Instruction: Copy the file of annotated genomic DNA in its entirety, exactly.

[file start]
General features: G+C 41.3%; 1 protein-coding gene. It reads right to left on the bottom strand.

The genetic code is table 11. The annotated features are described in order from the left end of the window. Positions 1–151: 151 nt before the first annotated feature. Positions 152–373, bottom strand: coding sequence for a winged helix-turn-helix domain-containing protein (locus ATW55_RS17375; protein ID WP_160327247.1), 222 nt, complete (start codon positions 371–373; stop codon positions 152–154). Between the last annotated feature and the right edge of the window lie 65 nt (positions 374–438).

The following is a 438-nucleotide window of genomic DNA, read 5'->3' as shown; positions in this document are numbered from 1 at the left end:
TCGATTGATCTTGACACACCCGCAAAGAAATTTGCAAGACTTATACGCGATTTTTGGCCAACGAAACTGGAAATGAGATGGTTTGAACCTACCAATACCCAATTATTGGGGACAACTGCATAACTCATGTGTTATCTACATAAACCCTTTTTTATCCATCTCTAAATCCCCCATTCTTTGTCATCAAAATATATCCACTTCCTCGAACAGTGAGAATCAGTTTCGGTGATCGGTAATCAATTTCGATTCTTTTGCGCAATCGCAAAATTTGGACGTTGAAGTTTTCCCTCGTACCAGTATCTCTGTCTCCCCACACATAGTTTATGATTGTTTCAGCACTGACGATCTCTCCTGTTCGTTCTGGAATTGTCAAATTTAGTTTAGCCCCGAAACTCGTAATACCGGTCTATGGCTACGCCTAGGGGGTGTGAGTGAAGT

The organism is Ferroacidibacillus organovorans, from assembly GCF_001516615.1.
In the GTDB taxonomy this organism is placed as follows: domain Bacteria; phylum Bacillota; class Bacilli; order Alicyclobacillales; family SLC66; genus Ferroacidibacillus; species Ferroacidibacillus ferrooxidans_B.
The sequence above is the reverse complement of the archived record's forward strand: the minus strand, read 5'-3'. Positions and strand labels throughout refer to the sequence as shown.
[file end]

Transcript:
General features: G+C 41.3%; 1 protein-coding gene. It reads right to left on the bottom strand.

The genetic code is table 11. The annotated features are described in order from the left end of the window. Positions 1–151: 151 nt before the first annotated feature. Positions 152–373, bottom strand: coding sequence for a winged helix-turn-helix domain-containing protein (locus ATW55_RS17375; protein ID WP_160327247.1), 222 nt, complete (start codon positions 371–373; stop codon positions 152–154). Between the last annotated feature and the right edge of the window lie 65 nt (positions 374–438).

The following is a 438-nucleotide window of genomic DNA, read 5'->3' as shown; positions in this document are numbered from 1 at the left end:
TCGATTGATCTTGACACACCCGCAAAGAAATTTGCAAGACTTATACGCGATTTTTGGCCAACGAAACTGGAAATGAGATGGTTTGAACCTACCAATACCCAATTATTGGGGACAACTGCATAACTCATGTGTTATCTACATAAACCCTTTTTTATCCATCTCTAAATCCCCCATTCTTTGTCATCAAAATATATCCACTTCCTCGAACAGTGAGAATCAGTTTCGGTGATCGGTAATCAATTTCGATTCTTTTGCGCAATCGCAAAATTTGGACGTTGAAGTTTTCCCTCGTACCAGTATCTCTGTCTCCCCACACATAGTTTATGATTGTTTCAGCACTGACGATCTCTCCTGTTCGTTCTGGAATTGTCAAATTTAGTTTAGCCCCGAAACTCGTAATACCGGTCTATGGCTACGCCTAGGGGGTGTGAGTGAAGT

The organism is Ferroacidibacillus organovorans, from assembly GCF_001516615.1.
In the GTDB taxonomy this organism is placed as follows: domain Bacteria; phylum Bacillota; class Bacilli; order Alicyclobacillales; family SLC66; genus Ferroacidibacillus; species Ferroacidibacillus ferrooxidans_B.
The sequence above is the reverse complement of the archived record's forward strand: the minus strand, read 5'-3'. Positions and strand labels throughout refer to the sequence as shown.